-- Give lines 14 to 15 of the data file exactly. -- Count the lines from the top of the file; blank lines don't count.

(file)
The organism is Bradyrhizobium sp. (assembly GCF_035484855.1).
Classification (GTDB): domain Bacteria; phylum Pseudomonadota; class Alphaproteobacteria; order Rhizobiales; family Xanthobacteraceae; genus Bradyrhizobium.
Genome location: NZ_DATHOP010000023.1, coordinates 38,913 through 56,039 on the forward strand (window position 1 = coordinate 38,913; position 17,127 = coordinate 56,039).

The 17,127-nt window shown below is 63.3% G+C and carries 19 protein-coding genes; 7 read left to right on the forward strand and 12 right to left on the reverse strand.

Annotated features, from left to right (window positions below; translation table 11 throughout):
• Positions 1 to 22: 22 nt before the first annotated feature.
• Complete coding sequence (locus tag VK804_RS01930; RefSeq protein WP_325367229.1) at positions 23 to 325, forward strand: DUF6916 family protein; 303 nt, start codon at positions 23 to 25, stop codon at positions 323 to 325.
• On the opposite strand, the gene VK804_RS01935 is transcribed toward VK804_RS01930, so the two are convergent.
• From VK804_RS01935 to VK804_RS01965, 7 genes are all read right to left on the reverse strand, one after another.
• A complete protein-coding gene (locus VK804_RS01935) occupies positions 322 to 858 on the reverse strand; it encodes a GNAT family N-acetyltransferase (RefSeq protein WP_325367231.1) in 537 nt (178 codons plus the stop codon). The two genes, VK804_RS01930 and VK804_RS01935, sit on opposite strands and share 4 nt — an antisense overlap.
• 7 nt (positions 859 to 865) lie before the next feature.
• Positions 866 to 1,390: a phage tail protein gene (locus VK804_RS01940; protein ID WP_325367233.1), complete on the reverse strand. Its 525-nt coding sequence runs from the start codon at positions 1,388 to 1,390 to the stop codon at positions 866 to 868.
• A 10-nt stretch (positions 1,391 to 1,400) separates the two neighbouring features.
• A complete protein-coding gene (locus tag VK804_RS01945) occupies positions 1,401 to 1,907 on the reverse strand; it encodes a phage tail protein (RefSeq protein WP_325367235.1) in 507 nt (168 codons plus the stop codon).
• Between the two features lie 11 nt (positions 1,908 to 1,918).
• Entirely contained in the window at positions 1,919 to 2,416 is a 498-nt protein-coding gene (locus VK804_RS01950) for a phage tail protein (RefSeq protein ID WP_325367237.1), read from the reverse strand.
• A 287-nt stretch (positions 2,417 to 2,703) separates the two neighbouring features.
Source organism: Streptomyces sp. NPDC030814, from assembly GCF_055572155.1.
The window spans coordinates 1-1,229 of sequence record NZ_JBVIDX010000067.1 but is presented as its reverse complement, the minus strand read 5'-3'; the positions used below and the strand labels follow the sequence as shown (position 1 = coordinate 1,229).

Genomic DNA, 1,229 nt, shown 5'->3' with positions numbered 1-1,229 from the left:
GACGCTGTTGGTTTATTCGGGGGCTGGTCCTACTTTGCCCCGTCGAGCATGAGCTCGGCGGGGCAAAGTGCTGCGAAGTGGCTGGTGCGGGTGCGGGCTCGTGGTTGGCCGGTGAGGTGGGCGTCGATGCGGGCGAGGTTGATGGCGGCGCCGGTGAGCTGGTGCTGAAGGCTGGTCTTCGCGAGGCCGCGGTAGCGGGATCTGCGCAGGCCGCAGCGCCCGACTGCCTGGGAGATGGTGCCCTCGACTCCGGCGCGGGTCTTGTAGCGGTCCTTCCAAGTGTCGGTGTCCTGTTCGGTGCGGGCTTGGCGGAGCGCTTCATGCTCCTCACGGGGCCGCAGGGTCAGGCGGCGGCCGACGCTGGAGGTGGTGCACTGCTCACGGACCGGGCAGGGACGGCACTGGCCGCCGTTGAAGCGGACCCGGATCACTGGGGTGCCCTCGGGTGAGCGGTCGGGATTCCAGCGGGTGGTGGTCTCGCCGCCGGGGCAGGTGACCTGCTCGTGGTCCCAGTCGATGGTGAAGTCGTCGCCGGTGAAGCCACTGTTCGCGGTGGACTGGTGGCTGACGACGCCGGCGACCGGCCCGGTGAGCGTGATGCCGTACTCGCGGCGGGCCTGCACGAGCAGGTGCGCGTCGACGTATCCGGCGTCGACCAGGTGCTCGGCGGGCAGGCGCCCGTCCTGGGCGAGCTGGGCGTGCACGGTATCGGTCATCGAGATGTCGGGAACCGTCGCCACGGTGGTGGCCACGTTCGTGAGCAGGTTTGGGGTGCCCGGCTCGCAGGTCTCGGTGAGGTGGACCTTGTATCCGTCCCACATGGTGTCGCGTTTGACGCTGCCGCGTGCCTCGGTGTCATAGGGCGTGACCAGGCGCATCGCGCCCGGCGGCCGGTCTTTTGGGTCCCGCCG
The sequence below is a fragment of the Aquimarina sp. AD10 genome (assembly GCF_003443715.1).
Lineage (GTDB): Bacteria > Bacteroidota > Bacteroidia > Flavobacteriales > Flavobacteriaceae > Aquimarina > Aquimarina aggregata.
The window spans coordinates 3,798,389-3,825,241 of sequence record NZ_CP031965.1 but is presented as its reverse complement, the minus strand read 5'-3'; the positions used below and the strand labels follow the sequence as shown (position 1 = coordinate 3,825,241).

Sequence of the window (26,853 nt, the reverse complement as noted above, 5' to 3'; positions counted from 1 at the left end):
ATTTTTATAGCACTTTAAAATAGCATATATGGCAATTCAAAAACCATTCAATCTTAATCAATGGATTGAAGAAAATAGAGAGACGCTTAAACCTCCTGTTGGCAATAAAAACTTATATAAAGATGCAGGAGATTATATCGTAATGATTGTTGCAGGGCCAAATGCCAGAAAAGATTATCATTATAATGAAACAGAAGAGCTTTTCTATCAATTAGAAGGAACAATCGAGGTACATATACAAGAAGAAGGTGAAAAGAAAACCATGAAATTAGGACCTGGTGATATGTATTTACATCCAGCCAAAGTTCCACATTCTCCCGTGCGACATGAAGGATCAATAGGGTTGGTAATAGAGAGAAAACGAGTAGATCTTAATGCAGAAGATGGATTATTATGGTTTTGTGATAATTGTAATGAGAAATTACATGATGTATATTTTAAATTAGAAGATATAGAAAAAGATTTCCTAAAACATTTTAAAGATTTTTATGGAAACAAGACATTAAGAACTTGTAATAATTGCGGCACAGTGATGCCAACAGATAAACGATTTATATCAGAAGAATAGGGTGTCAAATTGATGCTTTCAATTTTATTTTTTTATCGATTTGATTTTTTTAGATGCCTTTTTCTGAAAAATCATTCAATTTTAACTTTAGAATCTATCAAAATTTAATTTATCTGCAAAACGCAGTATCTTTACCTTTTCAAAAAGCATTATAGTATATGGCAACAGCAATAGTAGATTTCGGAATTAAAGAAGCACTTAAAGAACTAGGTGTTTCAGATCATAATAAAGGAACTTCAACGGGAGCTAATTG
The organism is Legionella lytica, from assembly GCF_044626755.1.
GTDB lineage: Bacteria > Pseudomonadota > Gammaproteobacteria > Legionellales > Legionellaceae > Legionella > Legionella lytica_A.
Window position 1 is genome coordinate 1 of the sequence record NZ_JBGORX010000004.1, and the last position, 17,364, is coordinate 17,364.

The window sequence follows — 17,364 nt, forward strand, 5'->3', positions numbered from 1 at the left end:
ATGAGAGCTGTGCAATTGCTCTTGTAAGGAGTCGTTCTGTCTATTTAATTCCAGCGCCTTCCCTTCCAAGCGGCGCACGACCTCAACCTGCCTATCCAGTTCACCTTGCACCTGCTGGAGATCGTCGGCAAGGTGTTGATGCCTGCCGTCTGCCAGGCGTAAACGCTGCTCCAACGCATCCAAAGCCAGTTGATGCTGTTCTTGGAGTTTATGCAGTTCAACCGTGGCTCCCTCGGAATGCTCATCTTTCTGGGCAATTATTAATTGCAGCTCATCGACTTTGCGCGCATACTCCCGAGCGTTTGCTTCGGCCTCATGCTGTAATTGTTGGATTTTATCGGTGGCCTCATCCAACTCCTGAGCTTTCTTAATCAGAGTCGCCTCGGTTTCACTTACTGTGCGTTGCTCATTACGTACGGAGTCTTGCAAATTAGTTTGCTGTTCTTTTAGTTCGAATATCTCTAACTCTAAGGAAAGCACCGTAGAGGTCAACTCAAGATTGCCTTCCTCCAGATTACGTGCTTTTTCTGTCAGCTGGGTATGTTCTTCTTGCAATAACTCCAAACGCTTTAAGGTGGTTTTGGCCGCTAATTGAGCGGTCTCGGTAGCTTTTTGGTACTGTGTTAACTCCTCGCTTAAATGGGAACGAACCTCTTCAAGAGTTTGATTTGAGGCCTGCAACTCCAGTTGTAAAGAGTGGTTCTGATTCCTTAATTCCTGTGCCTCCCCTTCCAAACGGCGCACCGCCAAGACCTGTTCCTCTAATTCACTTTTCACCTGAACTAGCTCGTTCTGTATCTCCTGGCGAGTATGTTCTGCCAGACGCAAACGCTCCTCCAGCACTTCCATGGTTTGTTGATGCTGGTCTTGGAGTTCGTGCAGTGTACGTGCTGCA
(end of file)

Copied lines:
• A complete protein-coding gene (locus tag VK804_RS01945) occupies positions 1,401 to 1,907 on the reverse strand; it encodes a phage tail protein (RefSeq protein WP_325367235.1) in 507 nt (168 codons plus the stop codon).
• Between the two features lie 11 nt (positions 1,908 to 1,918).